The IKWB (I-Know-What’s-Best) manager who enjoys talking in great detail about all the reasons we should follow their advice. Confident that without their profound guidance we will flounder in the simplest of tasks. We are accountable for doing it their way even if it isn’t the best way.
The BTDT (Been-There-Done-That) manager who regales us with stories of battles past and how they learned the ropes. A subtle message to those less seasoned that they don’t have anything useful to offer. No need for fresh ideas here, they’ve seen it all.
The TYIS (Talk-You-Into-Submission) manager who feels the need to over-explain every decision and goes on so long that people give up on asking any questions or challenging assumptions. In exasperation, the response becomes, “just tell us what you want us to do.”
The SSAO (Spin-Early-And-Often) manager who delivers a lengthy presentation on why this change is really good for us. They really believe that through sheer volume of words and buffering comments we’ll miss the underlying story and potential consequences.
And finally, the PTLF (Pretend-To-Listen-First) manager who feigns interest in our opinions and then quickly overrides our points with a prepared speech. It’s pretty clear the only reason they asked for our input was to set the stage for their agenda.
Why do we do it?
Managersplaining might be perceived as an act of hubris but it’s really a sign of fear and insecurity. An attempt to talk others into submission so that you don’t have to answer any hard questions or be transparent about your uncertainty.
This behavior is common when someone wants to impress or suppress others. It’s driven by the ego. The goal is to keep others in their place and protect your position by controlling the conversation. Some managers master the art of polite managerplaining so that it actually seems like they are engaging in dialogue but the goal is still the same. They want to control the conversation and do most of the talking.
Just stop it.
All this talking at people just makes them tired, frustrated and disinterested. It tells people that your agenda is really about you, not them. No doubt you have some wisdom to impart or you wouldn’t have progressed to this point in your career, but there are better ways to transmit your knowledge.
The other problem is that if you are the one talking about everything you aren’t learning much of anything. Your experience is just one small slice of the many life and work experiences that are possible and available. There is way more stuff out there that you don’t yet know and that you’ll ever know.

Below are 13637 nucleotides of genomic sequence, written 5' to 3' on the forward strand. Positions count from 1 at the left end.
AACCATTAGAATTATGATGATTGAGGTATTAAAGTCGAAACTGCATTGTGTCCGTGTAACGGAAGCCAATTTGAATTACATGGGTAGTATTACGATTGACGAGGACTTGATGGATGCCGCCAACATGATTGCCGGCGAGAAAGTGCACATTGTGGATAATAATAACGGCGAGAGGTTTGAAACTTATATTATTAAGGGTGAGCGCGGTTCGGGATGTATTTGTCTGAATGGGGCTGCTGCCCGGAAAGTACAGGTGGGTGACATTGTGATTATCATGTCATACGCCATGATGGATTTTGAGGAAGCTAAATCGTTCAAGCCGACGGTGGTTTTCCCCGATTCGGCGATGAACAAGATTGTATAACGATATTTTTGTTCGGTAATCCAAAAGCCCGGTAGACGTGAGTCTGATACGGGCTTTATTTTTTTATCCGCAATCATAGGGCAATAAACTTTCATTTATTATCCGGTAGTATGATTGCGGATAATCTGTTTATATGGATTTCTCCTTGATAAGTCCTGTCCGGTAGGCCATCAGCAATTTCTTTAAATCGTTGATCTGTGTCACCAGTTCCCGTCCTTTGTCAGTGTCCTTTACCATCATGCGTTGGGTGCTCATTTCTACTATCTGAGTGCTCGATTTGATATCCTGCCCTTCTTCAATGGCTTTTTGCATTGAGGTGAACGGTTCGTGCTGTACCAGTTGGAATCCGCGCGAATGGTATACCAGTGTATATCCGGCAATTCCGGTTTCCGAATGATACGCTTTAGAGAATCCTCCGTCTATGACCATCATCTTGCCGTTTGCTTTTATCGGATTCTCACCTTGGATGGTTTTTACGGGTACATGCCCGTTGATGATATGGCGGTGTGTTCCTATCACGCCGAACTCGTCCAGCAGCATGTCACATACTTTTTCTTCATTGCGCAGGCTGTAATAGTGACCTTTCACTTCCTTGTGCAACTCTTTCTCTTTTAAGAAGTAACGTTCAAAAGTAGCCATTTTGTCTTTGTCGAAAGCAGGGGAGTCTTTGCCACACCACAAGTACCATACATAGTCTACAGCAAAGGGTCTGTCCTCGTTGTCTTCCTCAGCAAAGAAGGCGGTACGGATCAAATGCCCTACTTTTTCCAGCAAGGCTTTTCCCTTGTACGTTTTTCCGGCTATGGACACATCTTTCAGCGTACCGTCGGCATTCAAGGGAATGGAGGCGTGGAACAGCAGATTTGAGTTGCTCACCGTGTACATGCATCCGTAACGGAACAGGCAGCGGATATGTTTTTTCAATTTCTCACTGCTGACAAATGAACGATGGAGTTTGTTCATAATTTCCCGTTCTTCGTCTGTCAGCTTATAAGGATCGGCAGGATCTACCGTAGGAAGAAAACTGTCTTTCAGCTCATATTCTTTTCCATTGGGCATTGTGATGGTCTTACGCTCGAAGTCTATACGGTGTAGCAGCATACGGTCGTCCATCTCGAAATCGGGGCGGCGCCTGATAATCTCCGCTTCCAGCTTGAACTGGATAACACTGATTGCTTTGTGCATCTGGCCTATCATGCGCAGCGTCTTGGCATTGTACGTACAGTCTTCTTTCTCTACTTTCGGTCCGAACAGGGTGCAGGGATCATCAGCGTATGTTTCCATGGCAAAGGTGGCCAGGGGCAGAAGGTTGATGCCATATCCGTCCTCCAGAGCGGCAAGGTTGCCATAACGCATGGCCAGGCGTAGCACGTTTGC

The research is clear on the value of active listening. The impulse to explain is strong, especially when we have developed the habit of telling versus teaching. It feels easier and safer to direct versus engage. But in the long run, both you and your team will miss out on a wealth of valuable insights and limit the creativity and innovation you can produce.
When people want your input they’ll ask for it.
Yes, there are times we are the expert and people expect us to provide the guidance and information they need for the task at hand. Or maybe the situation is urgent and needs quick and clear direction, (with minimal words). But more often than not they just need the what and why so that they can figure out the best how.
If the team asks for help or wants to run their ideas by you that’s perfect. Now you have the opportunity to teach, collaborate, and help them grow. You’re building new leaders instead of creating dependent followers who are unwilling to make a decision without your input.
Next time you are tempted to managersplain,
- lead with a question.
- ask others how they see it.
- keep it simple.
- leave out the filler.
- pause and see if someone else takes initiative.
- be a contributor, not a controller.
- stick to the present situation.
- focus on teaching instead of telling.
- listen without an agenda.
- build on the input of others.
“When we fear what other people think about us, we are frequently more focused on ‘being interesting’ and less focused on ‘taking an interest.’ That’s why many people talk a great deal when they are anxious and why many people never feel heard. If both people and conversation are trying to be interesting, there is no one left to genuinely listen.” – John Yokoyama